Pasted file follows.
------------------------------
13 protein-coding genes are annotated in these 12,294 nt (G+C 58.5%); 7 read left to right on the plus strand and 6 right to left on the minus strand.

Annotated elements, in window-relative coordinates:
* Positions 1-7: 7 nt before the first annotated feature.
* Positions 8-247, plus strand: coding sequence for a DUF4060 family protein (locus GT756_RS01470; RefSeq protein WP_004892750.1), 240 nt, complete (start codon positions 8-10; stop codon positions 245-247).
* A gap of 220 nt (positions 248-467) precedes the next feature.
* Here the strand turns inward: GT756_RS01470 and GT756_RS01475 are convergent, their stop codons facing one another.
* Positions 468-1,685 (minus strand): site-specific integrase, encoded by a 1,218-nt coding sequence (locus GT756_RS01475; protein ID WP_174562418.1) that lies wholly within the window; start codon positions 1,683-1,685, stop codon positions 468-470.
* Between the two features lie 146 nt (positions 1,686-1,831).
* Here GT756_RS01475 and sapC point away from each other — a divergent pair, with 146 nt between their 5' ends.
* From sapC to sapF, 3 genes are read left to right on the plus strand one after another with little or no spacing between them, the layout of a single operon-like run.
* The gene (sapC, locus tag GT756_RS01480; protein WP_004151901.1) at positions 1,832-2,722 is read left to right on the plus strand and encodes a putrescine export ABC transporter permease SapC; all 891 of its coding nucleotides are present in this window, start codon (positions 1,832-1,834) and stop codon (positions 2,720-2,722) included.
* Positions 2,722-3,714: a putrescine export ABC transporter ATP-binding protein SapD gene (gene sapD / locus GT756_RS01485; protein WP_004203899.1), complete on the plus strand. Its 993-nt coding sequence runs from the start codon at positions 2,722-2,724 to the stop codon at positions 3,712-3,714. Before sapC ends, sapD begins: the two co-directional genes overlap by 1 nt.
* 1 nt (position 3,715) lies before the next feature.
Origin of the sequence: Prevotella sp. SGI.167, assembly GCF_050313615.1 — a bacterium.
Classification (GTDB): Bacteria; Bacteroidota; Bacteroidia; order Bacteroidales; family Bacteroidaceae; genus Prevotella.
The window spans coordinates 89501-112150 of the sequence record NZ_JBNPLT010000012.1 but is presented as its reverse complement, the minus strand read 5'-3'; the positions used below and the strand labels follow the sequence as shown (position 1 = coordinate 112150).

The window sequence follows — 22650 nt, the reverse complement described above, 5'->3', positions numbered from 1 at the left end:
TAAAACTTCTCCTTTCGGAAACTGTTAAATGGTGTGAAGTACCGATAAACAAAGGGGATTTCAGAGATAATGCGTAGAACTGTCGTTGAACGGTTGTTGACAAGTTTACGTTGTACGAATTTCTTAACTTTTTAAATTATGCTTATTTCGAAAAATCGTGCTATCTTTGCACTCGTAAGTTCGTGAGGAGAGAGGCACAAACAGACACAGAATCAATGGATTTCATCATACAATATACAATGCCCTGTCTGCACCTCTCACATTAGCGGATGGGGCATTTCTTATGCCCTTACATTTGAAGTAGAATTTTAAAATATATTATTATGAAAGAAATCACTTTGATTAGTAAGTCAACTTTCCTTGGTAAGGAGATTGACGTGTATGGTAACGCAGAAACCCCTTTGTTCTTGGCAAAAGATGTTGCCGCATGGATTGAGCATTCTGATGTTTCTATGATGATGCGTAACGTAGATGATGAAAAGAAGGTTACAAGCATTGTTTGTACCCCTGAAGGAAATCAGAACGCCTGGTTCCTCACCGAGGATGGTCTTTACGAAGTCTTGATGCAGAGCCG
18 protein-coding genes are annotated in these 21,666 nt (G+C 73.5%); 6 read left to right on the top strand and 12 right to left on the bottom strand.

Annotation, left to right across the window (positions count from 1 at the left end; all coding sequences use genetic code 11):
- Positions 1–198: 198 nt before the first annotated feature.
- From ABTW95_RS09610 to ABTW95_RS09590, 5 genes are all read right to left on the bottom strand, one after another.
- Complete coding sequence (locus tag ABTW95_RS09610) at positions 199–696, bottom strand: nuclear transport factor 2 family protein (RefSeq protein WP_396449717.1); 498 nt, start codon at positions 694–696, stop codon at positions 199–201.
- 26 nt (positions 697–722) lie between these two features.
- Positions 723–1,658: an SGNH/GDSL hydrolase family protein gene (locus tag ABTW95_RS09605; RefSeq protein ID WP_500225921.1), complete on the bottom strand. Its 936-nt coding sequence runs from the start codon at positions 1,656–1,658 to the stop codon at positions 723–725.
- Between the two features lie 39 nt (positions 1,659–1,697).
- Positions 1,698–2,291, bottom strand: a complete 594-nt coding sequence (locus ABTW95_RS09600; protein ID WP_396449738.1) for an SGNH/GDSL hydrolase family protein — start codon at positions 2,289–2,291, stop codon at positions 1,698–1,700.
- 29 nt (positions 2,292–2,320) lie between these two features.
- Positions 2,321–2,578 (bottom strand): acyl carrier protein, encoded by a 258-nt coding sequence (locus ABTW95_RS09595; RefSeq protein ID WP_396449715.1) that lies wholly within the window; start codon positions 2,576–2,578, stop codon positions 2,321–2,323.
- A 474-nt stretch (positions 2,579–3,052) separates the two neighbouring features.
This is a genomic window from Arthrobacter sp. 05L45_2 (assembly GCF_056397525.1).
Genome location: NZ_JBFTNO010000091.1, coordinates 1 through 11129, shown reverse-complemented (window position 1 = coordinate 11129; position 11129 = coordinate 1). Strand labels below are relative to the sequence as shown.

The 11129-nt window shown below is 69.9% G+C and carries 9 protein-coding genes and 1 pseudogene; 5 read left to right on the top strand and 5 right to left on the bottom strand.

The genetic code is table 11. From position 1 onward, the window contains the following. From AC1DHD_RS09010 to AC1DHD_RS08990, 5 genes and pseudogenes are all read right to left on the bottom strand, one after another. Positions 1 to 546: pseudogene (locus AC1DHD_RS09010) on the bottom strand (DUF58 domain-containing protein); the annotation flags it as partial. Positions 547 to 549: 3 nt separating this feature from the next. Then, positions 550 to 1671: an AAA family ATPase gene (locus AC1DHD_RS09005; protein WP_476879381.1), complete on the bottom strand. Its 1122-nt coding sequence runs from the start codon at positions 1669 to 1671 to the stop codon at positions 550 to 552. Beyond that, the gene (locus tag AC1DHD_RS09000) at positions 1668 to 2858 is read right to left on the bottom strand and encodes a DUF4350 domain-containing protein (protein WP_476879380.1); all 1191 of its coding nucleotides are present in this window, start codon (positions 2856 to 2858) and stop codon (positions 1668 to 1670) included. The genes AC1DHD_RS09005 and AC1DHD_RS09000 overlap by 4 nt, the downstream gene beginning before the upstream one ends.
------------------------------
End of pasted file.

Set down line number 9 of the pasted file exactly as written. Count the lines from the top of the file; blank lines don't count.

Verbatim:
* Here GT756_RS01475 and sapC point away from each other — a divergent pair, with 146 nt between their 5' ends.